By Erik Crouch
Image via Cornell Fungi
Not all of China’s natural beauty is under attack by burger chains and pollution; some is also under attack by crayfish. Hordes of these lobster-like little buggers have been destroying the ancient terraced rice paddies of Yuanyang, so far making some 5,000 acres unusable for cultivation.
The crayfish were first introduced to the area by a
local idiot fellow villager who thought he could raise them for a profit. According to The Telegraph,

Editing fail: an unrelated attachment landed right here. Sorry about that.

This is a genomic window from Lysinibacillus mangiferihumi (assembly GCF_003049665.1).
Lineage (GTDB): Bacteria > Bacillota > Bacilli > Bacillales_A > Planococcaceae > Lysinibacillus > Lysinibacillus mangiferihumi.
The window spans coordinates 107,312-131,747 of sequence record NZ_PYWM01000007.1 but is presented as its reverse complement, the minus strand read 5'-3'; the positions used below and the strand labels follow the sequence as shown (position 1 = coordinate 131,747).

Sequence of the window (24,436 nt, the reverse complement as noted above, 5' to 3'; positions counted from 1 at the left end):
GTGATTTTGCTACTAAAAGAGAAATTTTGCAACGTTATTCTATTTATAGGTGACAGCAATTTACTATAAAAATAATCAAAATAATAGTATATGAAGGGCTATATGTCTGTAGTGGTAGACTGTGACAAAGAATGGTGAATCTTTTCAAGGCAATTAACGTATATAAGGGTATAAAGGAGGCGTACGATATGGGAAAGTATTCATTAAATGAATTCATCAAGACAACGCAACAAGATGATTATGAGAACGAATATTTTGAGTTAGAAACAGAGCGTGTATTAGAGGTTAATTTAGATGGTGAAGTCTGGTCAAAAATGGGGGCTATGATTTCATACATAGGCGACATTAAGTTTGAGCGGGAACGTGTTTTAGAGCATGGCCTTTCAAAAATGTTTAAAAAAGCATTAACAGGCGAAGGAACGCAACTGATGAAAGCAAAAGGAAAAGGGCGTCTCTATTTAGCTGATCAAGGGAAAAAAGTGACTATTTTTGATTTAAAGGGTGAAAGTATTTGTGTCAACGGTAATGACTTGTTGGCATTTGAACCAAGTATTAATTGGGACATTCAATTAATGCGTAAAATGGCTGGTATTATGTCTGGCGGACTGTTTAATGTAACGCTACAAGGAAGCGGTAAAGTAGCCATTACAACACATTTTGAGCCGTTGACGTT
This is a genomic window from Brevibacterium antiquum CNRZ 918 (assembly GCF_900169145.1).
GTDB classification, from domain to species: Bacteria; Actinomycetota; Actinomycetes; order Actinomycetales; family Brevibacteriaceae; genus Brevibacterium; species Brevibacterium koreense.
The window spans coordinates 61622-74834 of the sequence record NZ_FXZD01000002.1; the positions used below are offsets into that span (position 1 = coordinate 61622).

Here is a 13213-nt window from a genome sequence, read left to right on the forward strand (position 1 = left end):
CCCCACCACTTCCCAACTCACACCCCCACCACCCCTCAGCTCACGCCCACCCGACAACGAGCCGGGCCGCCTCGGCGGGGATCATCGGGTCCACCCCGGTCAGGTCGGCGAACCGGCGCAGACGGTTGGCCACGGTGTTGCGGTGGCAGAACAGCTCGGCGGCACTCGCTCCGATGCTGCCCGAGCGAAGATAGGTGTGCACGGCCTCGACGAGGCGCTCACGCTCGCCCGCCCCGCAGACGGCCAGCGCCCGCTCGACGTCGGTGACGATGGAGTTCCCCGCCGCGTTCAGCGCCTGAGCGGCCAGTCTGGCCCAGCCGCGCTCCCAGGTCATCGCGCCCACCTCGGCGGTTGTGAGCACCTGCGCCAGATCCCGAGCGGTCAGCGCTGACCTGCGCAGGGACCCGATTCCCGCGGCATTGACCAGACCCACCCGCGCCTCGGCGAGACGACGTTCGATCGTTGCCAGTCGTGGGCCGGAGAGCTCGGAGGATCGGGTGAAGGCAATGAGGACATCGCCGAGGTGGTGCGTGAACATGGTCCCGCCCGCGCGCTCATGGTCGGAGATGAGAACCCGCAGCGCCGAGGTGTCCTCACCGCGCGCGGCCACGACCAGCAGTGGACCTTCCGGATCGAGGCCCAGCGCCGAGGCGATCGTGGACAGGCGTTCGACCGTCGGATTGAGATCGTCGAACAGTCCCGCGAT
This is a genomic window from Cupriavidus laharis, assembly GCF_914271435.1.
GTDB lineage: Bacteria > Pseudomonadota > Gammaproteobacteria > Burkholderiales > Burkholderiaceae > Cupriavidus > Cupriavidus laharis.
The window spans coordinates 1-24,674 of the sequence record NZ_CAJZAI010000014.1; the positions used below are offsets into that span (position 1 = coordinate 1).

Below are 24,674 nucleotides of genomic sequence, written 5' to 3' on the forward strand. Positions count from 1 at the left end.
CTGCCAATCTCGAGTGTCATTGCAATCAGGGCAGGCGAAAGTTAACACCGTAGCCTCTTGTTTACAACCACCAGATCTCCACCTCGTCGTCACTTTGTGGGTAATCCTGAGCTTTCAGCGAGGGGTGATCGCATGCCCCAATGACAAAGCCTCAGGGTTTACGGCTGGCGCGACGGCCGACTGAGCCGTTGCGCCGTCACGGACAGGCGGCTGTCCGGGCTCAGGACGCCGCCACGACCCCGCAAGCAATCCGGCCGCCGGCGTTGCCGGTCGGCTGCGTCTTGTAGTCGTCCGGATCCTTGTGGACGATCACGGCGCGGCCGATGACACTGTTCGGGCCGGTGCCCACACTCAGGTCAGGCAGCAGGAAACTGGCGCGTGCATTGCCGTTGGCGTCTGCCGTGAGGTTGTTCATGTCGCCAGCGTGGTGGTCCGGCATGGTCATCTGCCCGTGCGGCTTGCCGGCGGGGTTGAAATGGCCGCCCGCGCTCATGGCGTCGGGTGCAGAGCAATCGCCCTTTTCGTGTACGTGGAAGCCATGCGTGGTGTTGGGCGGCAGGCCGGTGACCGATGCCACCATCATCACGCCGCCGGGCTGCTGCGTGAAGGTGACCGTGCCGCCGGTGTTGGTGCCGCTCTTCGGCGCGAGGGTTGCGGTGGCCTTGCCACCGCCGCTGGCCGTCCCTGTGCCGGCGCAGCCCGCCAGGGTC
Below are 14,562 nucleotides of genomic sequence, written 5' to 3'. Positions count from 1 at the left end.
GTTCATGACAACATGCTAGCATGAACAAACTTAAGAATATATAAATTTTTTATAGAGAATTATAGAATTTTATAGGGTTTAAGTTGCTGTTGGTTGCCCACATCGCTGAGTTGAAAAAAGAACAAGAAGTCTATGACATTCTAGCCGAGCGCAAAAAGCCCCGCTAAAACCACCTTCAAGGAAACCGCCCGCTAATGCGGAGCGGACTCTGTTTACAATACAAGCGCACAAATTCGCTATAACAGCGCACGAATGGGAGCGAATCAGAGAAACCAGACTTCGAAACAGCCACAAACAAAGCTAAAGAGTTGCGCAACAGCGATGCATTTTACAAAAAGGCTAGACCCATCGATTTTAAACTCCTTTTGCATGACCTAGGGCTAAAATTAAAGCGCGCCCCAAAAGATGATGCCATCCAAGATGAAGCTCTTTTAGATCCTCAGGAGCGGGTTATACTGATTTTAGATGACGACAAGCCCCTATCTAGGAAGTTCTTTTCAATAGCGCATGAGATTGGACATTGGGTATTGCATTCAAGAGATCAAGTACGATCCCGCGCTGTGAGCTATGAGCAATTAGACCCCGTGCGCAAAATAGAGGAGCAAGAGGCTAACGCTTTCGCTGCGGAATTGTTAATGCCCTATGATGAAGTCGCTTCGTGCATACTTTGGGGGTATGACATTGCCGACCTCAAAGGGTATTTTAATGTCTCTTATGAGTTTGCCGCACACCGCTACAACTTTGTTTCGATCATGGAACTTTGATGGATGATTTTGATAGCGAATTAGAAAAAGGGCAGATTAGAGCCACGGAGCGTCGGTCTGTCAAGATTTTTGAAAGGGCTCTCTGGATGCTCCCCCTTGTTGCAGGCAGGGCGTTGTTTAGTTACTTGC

The local government is spending 120,000 [pounds] a year to fight the plague of shellfish – killing 3.7 million of the critters last year – and has strictly banned the sale of crayfish in the county. […]
Unesco described the Hani terraces in Yuanyang as a “unique and integrated ecological system… a vast artificial everglade (where) aquatic animals and plants co-existed to meet the basic needs of hundreds of thousands of Hani people”.
Unesco should probably give Yuanyang a check-up, and might consider changing its description to something more like, “a vast artificial everglade (where) the crayfish is king and will destroy your crops and ruin your land.” Just a suggestion.